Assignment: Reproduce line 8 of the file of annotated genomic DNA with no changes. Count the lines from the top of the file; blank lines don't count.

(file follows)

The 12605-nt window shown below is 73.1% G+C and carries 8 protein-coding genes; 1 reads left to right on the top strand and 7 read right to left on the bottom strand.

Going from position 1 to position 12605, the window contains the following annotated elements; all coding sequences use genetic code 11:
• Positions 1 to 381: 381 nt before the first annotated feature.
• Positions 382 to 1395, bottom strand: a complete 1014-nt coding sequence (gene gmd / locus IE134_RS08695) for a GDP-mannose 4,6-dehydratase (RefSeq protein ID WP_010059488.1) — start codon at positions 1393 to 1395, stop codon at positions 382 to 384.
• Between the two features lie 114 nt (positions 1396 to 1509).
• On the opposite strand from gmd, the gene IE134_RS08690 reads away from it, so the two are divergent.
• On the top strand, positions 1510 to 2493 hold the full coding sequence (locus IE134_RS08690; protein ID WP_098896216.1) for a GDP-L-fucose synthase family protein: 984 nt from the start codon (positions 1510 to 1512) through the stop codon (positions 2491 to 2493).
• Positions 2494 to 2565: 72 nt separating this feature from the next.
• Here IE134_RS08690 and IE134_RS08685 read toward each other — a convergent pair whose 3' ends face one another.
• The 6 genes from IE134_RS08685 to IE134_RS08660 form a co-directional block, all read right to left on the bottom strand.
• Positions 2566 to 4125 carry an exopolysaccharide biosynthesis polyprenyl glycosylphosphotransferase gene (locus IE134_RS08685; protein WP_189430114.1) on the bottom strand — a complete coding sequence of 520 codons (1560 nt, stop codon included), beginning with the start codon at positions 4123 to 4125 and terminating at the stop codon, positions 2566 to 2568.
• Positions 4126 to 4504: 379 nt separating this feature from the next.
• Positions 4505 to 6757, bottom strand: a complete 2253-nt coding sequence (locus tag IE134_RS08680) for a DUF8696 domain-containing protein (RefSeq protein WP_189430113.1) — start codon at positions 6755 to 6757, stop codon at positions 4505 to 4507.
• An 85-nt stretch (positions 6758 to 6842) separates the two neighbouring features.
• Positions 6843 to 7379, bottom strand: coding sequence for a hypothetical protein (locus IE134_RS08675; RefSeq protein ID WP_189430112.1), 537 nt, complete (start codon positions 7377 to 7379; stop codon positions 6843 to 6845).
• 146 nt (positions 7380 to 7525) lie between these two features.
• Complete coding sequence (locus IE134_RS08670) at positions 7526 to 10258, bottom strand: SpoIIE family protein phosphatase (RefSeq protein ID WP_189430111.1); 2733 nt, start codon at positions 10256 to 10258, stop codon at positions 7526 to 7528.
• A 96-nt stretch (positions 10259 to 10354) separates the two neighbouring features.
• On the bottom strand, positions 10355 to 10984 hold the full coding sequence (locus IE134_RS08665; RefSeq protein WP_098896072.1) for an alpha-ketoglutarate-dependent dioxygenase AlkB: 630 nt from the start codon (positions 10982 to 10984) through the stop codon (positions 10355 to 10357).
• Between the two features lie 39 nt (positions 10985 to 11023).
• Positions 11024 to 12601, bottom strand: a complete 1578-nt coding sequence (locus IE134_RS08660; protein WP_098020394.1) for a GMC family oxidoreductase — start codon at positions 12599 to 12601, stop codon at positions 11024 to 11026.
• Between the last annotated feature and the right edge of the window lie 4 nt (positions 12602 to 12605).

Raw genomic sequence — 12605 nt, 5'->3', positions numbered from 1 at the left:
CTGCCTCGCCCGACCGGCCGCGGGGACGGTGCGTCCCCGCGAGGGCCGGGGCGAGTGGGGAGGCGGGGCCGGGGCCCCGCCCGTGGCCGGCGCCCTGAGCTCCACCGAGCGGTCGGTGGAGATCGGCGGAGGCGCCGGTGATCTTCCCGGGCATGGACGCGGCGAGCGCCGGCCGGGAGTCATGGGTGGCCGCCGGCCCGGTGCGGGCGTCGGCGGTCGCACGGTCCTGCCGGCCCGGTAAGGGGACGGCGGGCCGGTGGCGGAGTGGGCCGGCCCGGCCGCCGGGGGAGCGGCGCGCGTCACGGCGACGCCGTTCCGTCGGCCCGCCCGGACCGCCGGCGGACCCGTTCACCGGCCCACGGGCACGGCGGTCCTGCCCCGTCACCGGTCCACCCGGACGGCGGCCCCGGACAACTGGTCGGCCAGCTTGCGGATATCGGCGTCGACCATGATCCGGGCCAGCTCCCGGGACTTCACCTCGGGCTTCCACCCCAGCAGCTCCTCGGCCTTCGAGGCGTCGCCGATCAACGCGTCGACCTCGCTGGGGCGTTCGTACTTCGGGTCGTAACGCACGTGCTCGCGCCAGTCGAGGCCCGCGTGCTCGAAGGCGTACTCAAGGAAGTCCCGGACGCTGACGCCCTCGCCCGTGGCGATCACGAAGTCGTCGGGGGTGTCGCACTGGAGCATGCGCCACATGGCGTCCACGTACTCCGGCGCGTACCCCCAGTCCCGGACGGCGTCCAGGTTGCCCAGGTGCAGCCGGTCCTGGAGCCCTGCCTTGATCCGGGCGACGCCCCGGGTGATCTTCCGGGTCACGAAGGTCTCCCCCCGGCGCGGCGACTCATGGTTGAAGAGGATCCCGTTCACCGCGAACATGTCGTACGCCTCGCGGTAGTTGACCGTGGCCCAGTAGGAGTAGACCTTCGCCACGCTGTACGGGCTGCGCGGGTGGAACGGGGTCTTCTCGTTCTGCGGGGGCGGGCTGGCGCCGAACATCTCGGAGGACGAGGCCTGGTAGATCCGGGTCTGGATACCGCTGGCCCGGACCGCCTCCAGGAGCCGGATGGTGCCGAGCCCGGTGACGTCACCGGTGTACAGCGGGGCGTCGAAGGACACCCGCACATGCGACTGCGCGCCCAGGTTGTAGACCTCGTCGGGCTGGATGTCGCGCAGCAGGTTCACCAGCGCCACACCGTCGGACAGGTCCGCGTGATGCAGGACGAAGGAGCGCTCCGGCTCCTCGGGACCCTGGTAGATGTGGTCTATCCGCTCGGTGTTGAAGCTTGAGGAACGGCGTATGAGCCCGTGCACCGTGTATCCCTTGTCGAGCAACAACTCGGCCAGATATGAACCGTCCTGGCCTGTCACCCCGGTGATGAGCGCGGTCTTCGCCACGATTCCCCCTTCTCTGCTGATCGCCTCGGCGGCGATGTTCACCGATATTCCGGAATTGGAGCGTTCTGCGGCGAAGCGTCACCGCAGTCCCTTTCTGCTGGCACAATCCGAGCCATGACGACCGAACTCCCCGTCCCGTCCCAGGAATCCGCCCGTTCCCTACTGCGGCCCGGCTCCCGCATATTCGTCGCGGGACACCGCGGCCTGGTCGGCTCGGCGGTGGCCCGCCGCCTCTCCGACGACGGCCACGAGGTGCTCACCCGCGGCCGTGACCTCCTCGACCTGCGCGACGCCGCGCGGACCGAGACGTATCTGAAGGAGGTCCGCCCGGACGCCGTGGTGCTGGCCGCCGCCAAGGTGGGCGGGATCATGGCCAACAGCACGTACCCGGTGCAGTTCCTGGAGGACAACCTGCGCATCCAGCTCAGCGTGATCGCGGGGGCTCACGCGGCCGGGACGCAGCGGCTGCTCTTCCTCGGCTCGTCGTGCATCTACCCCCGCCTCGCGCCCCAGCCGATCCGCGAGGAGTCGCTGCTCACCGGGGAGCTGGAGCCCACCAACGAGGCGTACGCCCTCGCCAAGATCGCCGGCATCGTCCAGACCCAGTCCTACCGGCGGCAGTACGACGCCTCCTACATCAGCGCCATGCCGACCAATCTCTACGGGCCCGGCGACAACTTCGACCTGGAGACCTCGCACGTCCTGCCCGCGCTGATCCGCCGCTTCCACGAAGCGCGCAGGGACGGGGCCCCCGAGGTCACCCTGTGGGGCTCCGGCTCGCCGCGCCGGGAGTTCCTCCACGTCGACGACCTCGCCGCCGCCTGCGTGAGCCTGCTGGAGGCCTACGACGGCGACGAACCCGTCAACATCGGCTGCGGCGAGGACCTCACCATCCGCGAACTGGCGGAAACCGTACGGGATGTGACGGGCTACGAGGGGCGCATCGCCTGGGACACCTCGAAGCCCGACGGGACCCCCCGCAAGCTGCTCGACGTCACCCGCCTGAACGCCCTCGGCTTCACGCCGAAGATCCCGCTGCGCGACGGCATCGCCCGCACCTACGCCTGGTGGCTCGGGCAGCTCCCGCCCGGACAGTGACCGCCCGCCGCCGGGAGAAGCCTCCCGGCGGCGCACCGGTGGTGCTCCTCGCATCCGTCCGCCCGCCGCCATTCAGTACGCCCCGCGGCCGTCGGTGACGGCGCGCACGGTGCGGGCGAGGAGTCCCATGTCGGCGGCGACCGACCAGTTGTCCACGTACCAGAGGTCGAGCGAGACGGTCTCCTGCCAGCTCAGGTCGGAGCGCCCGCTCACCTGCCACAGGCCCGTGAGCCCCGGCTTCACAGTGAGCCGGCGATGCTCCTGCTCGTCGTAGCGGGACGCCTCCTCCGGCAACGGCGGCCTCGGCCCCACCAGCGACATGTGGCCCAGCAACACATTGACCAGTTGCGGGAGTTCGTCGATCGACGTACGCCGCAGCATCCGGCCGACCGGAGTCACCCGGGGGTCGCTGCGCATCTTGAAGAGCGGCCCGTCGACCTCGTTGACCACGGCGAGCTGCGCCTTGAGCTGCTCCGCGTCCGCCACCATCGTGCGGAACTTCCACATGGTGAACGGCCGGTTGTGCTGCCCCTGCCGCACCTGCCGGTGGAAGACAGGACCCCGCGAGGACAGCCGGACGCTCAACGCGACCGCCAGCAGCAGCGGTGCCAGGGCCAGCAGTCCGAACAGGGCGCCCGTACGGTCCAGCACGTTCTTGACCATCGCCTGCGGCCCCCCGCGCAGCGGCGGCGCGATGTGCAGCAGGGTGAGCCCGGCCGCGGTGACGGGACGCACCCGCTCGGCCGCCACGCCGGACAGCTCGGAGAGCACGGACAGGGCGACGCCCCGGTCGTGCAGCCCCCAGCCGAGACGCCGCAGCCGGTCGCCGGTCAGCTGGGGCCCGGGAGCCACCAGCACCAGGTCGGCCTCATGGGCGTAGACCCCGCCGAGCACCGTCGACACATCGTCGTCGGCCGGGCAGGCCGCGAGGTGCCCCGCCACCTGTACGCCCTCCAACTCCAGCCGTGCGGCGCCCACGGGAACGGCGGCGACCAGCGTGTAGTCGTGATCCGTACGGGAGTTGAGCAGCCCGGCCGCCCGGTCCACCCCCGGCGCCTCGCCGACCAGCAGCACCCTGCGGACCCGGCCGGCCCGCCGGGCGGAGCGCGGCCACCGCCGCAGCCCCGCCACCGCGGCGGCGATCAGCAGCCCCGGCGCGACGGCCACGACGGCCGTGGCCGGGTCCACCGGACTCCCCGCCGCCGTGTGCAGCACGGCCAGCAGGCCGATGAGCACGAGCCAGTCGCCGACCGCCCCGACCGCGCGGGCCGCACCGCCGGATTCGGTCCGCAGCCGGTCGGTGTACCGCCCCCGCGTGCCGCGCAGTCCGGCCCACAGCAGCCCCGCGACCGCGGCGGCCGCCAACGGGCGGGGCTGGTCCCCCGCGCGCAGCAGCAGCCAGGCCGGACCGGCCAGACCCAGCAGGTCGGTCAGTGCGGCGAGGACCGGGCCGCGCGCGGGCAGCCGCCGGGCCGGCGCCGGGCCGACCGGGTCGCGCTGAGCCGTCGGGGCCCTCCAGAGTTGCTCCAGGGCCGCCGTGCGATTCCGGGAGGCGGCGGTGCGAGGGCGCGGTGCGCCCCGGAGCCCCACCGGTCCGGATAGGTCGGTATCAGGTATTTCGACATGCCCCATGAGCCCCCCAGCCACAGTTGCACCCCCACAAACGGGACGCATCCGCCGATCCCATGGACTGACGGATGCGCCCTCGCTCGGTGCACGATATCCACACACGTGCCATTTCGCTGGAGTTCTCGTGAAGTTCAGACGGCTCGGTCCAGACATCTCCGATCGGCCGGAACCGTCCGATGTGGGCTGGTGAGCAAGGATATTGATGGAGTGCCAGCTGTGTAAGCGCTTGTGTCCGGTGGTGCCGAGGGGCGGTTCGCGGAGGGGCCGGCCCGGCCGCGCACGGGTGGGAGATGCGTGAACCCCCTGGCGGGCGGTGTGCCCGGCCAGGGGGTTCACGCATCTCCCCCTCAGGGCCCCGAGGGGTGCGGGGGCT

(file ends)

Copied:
• Positions 2494 to 2565: 72 nt separating this feature from the next.